“at 2045 hours on August 20th[, 1944], he [Truscott] radioed specific instructions to Butler directing him to move to Montelimar at dawn with all possible speed. He was to seize the town and block the German routes of withdrawal. The 36th division would follow the Task force ASAP. Truscott then sent Lt. Col. Conway of his G-3 Section with more specific written instructions, instructing Butler to seize the high ground immediately north of Montelimar before dark that day, but not the city itself.”

While the history indicates that Butler gathered his troops at “Apres” before heading west to Crest, I suspect they mean Aspres-sur-Buëch located just north of Sisteron and at an intersection of roads heading to Sisteron, Gap, Grenoble and Crest. Butler basically had only his reconnaissance squadron (and not all of that) to send west.

Crossing the DromeBy afternoon, C/117 had attacked from Crest toward the Rhone near Livron, destroying a convoy of over 50 vehicles and sowing panic among those troops. B/117 would move into the heights along the N-7 highway, providing them a vast shooting gallery as the German 19th Army retreated northward. Unfortunately, this meant General Butler had two reconnaissance troops (with his third, “A” Troop hurrying over from the deployment to Gap) and some artillery to face every German stationed in the south of France. The mountainous terrain and rivers would aid him, but the odds were against them.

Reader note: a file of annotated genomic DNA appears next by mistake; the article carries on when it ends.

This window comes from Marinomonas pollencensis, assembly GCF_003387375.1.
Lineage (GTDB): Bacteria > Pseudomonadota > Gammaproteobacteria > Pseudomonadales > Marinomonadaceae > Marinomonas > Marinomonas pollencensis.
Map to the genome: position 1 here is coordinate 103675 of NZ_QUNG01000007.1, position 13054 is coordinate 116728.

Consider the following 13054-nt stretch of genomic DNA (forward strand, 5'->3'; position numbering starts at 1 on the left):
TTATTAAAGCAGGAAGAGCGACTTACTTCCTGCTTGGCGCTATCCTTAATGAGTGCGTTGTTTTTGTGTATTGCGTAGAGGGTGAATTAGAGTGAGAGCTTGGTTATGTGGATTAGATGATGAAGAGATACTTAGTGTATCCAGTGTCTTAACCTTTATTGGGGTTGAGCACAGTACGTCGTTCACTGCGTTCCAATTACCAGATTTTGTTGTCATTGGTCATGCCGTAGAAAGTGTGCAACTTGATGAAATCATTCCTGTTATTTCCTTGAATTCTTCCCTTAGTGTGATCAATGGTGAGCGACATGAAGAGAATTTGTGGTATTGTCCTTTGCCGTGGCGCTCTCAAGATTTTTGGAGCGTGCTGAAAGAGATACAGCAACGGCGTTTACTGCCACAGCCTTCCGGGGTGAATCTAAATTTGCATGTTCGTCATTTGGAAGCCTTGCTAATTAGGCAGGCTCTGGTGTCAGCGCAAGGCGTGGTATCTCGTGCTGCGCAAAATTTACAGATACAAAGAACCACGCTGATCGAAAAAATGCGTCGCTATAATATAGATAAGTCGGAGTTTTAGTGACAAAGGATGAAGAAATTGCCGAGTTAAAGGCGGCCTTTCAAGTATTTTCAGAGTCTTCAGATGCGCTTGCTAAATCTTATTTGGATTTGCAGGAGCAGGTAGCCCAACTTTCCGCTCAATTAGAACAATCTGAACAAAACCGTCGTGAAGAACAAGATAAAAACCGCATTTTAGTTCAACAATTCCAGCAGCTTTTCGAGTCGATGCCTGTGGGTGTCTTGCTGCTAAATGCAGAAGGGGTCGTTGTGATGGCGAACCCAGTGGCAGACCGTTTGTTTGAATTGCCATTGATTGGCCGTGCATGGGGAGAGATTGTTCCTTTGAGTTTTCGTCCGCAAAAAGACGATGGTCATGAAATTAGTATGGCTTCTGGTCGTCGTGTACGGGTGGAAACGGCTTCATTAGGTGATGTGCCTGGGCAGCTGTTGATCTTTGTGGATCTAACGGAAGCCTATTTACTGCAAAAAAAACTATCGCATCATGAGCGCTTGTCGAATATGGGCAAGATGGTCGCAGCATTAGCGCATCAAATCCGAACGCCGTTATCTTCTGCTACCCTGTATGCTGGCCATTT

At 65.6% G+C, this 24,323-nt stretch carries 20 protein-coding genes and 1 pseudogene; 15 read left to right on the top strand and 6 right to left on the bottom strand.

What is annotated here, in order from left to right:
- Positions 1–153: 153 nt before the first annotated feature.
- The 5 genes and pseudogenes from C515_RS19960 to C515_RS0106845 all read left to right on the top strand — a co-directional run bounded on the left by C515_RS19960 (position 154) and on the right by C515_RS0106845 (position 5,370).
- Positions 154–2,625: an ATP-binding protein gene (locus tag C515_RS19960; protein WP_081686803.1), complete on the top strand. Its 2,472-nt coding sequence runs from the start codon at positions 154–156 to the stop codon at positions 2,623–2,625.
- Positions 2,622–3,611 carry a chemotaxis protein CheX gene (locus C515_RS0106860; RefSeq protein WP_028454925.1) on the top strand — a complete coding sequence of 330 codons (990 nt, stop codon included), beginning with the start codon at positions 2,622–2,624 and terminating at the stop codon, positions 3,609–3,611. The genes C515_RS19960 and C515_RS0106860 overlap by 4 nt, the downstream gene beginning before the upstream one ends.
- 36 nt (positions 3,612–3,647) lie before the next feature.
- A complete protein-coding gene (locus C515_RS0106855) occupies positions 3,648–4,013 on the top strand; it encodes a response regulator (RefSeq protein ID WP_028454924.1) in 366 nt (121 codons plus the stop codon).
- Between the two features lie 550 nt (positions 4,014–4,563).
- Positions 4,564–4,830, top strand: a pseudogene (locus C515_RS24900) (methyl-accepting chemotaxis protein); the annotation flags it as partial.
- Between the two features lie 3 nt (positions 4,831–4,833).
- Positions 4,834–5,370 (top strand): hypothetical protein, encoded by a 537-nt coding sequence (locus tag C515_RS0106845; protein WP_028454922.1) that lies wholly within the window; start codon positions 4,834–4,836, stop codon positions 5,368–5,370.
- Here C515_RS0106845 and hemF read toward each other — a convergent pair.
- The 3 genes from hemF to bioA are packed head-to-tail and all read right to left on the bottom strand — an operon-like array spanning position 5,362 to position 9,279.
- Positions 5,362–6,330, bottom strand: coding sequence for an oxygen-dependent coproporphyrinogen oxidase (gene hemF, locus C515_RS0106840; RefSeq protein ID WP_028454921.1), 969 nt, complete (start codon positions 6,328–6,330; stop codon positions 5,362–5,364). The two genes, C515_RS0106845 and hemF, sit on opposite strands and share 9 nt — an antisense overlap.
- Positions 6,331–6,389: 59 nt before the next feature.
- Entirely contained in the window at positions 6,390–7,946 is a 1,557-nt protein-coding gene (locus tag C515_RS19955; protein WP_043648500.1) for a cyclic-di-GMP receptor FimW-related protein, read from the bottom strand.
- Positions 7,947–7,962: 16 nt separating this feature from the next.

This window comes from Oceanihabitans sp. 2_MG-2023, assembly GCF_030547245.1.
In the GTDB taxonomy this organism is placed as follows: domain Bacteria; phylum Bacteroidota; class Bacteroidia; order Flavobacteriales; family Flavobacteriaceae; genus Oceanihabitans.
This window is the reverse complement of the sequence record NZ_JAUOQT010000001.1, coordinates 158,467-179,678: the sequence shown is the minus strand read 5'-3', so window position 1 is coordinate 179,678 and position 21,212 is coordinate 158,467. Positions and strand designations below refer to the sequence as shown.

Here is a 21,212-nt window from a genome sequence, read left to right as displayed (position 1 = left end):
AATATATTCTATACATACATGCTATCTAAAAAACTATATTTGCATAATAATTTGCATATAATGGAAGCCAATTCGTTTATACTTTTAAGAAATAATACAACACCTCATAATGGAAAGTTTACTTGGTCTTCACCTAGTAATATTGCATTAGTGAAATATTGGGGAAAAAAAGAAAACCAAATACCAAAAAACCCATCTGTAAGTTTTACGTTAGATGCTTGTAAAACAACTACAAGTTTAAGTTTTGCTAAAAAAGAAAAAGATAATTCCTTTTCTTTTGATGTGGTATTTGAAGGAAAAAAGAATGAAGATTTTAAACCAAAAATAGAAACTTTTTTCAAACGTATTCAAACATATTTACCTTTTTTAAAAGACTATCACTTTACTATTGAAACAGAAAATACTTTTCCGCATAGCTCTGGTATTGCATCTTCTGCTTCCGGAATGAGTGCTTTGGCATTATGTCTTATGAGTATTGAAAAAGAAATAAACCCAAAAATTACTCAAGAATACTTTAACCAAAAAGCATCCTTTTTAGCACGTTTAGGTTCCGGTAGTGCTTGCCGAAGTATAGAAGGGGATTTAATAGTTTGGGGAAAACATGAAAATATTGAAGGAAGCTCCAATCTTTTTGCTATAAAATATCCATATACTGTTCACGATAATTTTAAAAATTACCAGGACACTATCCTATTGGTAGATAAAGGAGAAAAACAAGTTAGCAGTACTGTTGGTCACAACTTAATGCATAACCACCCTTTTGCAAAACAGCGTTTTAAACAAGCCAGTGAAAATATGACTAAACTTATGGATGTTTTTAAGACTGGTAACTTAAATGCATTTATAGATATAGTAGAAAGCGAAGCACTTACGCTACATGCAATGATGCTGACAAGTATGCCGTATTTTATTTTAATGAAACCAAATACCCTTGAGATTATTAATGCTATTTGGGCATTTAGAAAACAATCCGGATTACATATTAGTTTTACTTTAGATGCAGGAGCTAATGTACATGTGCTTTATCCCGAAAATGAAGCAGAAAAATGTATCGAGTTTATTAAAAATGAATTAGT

As MAJ Volpe’s map indicates, Butler’s men were spread widely as the Germans came streaming north, with most of the weight in the still-intact 11th Panzer Division.



Task Force Butler activated, 69 years ago

At 9:40am on the 17th of August 1944, the German High Command had authorized Army Group G to retreat northward to better defensive positions. Due to an ULTRA intercept, VI Corps commander, Major General Lucian Truscott, actually received the order 5 hours later, well before the German commander, General Blaskowitz. Truscott, a cavalryman by training, was ready for this.

Since the beginning of August, he’d planned on using the town of Montelimar as a choke point to trap German troops in the southern Rhone valley. In order to accomplish, Truscott knew his best tool would be a Combat Command from an Armored Division (about a third of such a division). He’d requested the allocation of a Combat Command in the planning process, but no American Combat Command was readily available. Combat Command Sudre’, part of the French Army supplied by Americans and part of the invasion plan, would be available to Truscott for just three days to hold off an expected German armored counter-attack at the landing beaches. Truscott knew that the 250-mile route to Montelimar was not an option for that unit (even given the wildly successful reality of the landings, CC Sudre’ would never have ventured far north in the few days it was allocated to VI Corps).

Knowing he wouldn’t have a true Combat Command available, Truscott went about creating his own. First, he assigned his Assistant Corps Commander, BG Fred Butler, to command the ad hoc unit. Butler had no separate command staff to draw upon, so he was allocated staff officers (generally, the deputy in each role) from the Corps command. Those officers then were combined with the command staff of his main unit, the 117th Cavalry Reconnaissance Squadron. The combination of units that they designated as Task Force Butler provided similar force to an armored Combat Command, though lighter in tanks and half-tracks, but heavier in armored cars and jeeps.

So, on 17 August, Truscott ordered Task Force Butler to become operational and the units began gathering at Le Muy for the rapid advance to Montelimar.

For a detailed analysis of Task Force Butler, see MAJ Mike Volpe’s Master’s Thesis, Task Force Butler: A Case Study In The Employment Of An Ad Hoc Unit In Combat Operations, During Operation Dragoon, 1-30 August 1944.